First propeller mold coming off CNC.

First propeller mold coming off CNC.

HacDC provided not just the tools, but the community that allowed him to meet other engineers and eventual business partner, Timothy Reuter, Founder of the Drone User Group Network. T.J. credits Timothy for keeping him honest on form while he focused on function.

He kept telling me to make it prettier, which wasn’t easy. A few of the designs didn’t work.

Version 18: Failure at making it pretty and work.

Version 18: Failure at making it pretty and work.

3D Printing for Scale

One of the more important tools used to design The Pocket Drone was a first generation Prusa Mendel 3D Printer. It was the acquisition of a 3D Printer, he says, that allowed him to begin prototyping and iterating the Pocket Drone in earnest. T.J. first started modeling the parts in plastic then milling them on the CNC mill before deciding to just prototype in plastic.

I eventually figured out that the (plastic) parts were structural parts. I realized I could skip milling the parts in metal and just print in plastic. This reduced our iteration time dramatically.

Version 35: 3D Printed propellers.

Version 35: 3D Printed arm covers to make it “prettier”.

It’s been said that the biggest risk of launching projects on Kickstarter is oversubscription. 3D Printing seems to have the answer to that, too.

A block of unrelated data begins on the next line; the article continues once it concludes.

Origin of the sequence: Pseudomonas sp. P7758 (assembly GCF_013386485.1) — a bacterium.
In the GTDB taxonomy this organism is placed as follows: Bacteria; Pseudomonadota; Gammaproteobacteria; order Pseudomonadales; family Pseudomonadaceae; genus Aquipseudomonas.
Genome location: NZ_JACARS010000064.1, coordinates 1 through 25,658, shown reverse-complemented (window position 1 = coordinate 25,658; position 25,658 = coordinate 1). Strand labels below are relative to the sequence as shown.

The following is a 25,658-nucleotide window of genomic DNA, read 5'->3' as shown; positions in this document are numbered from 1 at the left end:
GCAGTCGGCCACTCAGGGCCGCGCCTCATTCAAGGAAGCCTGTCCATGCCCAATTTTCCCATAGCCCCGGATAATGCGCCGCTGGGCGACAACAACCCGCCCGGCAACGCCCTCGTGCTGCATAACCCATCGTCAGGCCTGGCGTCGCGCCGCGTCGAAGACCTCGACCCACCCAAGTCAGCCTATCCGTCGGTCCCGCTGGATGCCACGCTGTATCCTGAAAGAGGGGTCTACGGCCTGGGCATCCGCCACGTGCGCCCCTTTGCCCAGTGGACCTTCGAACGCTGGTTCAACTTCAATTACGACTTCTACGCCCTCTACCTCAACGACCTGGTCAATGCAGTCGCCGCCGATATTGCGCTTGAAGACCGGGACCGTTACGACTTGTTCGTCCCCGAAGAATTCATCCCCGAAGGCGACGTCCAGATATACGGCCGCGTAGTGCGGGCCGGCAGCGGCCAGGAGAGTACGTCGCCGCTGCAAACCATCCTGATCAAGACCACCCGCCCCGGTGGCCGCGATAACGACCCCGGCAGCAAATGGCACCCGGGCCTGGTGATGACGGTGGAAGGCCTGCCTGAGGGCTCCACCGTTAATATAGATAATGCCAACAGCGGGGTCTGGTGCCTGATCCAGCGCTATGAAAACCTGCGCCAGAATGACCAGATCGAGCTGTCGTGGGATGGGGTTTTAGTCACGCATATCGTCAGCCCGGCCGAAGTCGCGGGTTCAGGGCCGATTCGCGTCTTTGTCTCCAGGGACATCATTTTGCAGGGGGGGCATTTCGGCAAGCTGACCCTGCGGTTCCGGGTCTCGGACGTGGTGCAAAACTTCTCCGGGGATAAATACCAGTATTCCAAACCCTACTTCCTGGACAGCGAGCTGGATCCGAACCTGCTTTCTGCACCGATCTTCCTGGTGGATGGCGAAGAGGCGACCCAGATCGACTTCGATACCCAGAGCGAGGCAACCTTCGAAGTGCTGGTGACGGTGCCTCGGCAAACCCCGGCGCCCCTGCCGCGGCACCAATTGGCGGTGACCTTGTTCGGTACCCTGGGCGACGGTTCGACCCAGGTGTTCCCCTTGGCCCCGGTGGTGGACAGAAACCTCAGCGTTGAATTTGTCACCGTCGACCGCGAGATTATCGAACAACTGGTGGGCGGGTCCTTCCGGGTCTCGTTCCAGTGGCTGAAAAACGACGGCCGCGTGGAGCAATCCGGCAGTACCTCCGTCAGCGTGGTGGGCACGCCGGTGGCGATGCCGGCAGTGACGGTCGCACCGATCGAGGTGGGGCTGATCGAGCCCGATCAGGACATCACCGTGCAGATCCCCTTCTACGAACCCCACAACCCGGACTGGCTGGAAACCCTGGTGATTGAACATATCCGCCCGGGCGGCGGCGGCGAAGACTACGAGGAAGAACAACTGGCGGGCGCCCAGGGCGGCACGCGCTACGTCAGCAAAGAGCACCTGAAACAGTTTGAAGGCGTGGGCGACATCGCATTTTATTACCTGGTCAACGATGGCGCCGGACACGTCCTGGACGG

You can take those 3D printed (plastic) models to an injection mold process and have it scale.

Opensource Made it Possible

The Pocket Drone uses the popular open source UAV autopilot APM developed by the Arducopter community.

If we had to build our own flight controller from scratch it would have taken another five years doing this full time to get this product to market. Opensource UAV platforms have really facilitated this kind of rapid product development.

Funding Success Means a Better Product

What would you do with all the extra funds? T.J. says the unexpected additional support means backers will get a better product and funding will support further development.

The scale we priced the product at was a few hundred or so. Now that we are at the scale of a few thousand we can afford to put in better servos for example. We also want to hire four or five software engineers to build out more features like better synthetic vision; we want to add iOS support and improve flight control.

By the way, if you haven’t backed The Pocket Drone yet, you better hurry. The funding period ends at 3am Sunday, March 9.

FIRST LOOK: Quieting the Skeptics

When the Pocket Drone was first released, there was chatter about some of the claims. Kevin Good of CrisisLabs demonstrates flight and how video footage taken with the Pocket Drone looks.

Justin Leto

Justin is the Co-Founder and CFO of Nova Labs, a nonprofit makerspace and community innovation lab located in Reston, VA. He can be reached at jleto [at] nova-labs [dot] org and on twitter @letojj.